Judges? We Don’t Need No Stinking Judges

In response to my latest column I received an e-mail from Bill Walker, co-founder of the Friends of the Article V Convention. The text of the e-mail was also posted as a comment on the original post.

My point with this post isn’t to burn bridges or start some feud between organizations that have similar goals in mind, namely restricting federal power. But I do think it’s important to understand both what we’re up against and where each organization comes from. So, with that in mind, allow me to expand on a few points by addressing Mr. Walker’s comments.

He writes: “[Joel Poindexter] provides no proof where any judge has ever ruled the states have such authority [to use nullification].”

This assumes that the states need approval from the Feds before they can nullify the Feds, and as the title of this post states, “we don’t need no stinking [judges].” And to that point, let me first suggest that if any judge with any clout ever ruled that a state can nullify an unconstitutional “law,” as determined by that state, we’d likely be in far better shape. Any judge who would side with a state on this issue isn’t likely to acquiesce to federal overreach in the first place, and since judges are appointed to the bench by politicians, we’d have to assume this judge had a similar outlook on federalism.

It’s because judges aren’t overturning unlawful “laws” that nullification is even necessary, so who needs them? That’s sort of the point of nullification; it essentially removes the Feds from the equation, since by the time a state has decided to nullify something, the Feds must have failed somewhere in the process. Whether it’s a legislature with an overly broad interpretation of the commerce clause, an executive who decides to write his own laws or a court without the moral fiber to strike down one of the former, nullification is the answer.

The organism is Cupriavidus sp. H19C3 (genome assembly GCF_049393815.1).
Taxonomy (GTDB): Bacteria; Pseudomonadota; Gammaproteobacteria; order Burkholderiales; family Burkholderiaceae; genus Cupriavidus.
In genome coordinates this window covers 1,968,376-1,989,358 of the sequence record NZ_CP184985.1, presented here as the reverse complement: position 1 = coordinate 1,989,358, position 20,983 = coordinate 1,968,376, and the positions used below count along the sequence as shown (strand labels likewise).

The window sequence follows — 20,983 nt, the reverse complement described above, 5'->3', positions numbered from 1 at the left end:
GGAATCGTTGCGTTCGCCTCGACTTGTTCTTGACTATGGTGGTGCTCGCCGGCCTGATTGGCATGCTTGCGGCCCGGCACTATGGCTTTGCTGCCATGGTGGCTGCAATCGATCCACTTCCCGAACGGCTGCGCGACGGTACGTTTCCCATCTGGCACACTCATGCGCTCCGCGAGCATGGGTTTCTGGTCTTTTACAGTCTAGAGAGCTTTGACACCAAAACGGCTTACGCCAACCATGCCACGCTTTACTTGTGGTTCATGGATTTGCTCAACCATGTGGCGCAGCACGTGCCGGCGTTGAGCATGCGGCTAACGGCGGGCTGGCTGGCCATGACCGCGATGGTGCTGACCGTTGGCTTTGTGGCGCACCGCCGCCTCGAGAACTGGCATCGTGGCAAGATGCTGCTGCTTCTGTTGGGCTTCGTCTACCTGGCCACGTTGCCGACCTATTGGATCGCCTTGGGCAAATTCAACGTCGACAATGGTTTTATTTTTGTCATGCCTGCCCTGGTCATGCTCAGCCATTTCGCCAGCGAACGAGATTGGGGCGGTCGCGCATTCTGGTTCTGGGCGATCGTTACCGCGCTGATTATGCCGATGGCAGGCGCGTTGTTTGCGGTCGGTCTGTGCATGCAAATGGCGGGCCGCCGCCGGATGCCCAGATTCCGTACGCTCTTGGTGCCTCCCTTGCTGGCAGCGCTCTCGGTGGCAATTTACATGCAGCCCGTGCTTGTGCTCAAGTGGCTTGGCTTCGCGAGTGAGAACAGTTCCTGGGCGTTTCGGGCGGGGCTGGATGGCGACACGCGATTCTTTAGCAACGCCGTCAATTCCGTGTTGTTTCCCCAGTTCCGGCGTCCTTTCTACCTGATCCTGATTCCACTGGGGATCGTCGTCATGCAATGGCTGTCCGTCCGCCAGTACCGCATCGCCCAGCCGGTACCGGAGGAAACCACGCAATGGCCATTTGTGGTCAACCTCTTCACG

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A Thug in a Suit

Before this week, I had never heard Senator Charles Grassley speak – on anything. In the last few days, though, I’ve been sent a number of emails about him being a “strong 10th Amendment supporter.” Skeptical of any Senator in DC actually supporting the Constitution in a meaningful way, I browsed around YouTube and found what must’ve incited the onslaught of emails about him. It was a clip called “Sen. Grassley: Health Overhaul Violates 10th Amendment.”

Title: Good.

Before the 1:30 mark, he had this to say:

“This is the first time in the 222 year history of our country that we have forced you as a constituent – any of our constituents – to buy a product…..And if you don’t buy it, IRS is gonna tax a family $1500.”

Interesting comment. Ok, I’m listening.

He’s then asked a question: “Is this Constitutional – forcing them to buy it and punishing them through the IRS if they don’t?”

His response

“Uh…I’m not a lawyer …”

Alert: Politician Code Word.

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The Typical NeoCon Response?

In response to Michael Rozeff’s article on the Obama school address, we had a few angry emailers.  Not many.  But, Drew’s response here was pretty typical (spelling errors and typos have been preserved): You guys are republican bungholes with no brains.Typical neocon response.Did’nt hear you sqealing when hHabeas Corpus was abolished by Bush.did’nt hear you…

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